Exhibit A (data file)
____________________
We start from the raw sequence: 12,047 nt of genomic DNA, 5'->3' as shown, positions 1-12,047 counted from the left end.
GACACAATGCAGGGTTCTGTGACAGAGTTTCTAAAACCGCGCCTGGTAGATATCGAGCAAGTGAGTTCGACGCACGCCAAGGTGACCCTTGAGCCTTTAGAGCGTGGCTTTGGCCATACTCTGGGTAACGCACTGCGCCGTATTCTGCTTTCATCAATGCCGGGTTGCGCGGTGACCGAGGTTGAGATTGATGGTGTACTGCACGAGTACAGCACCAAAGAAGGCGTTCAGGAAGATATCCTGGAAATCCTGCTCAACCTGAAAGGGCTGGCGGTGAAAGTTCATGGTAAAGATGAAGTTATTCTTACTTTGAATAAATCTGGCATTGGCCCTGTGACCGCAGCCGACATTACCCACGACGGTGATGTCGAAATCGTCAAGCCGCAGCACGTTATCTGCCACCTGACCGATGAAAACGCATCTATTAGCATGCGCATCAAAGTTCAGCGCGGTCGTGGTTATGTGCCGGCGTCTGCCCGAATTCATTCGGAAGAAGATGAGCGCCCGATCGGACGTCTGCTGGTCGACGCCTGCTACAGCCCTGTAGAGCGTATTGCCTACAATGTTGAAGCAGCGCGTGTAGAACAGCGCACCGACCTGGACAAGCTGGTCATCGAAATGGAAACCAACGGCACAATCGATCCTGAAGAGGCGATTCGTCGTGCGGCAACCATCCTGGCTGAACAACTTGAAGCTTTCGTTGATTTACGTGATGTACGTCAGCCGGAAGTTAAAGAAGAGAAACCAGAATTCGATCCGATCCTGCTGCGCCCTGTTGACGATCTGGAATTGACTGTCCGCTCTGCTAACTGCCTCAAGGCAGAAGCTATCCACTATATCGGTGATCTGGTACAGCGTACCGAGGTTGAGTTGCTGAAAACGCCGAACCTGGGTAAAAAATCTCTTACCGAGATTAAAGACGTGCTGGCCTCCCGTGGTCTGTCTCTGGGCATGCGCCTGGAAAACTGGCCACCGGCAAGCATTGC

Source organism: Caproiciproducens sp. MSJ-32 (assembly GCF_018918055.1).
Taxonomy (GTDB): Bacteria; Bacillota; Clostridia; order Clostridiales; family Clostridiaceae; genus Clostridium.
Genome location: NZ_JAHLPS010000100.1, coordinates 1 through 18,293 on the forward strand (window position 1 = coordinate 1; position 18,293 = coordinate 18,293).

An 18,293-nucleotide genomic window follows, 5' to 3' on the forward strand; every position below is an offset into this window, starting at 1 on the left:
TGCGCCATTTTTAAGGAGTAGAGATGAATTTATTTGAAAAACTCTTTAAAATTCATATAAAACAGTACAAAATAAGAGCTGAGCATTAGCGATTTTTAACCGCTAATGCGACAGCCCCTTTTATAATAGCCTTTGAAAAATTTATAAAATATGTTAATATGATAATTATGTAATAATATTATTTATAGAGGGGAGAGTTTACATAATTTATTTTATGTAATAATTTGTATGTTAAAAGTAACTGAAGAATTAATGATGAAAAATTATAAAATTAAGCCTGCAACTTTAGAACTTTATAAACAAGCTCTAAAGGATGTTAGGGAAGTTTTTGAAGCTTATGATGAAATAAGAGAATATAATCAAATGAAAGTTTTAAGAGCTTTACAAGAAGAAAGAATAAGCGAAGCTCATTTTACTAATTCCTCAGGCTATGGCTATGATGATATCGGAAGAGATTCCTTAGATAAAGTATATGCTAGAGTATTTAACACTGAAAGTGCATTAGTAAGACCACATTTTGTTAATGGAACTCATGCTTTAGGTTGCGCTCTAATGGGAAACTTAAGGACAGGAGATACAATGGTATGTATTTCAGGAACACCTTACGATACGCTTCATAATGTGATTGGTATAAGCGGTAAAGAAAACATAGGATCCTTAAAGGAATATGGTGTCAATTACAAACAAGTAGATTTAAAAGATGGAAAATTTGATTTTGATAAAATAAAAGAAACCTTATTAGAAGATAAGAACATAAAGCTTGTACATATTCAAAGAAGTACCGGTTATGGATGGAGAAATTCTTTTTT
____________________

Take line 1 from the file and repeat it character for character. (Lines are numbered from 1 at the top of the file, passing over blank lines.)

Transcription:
We start from the raw sequence: 12,047 nt of genomic DNA, 5'->3' as shown, positions 1-12,047 counted from the left end.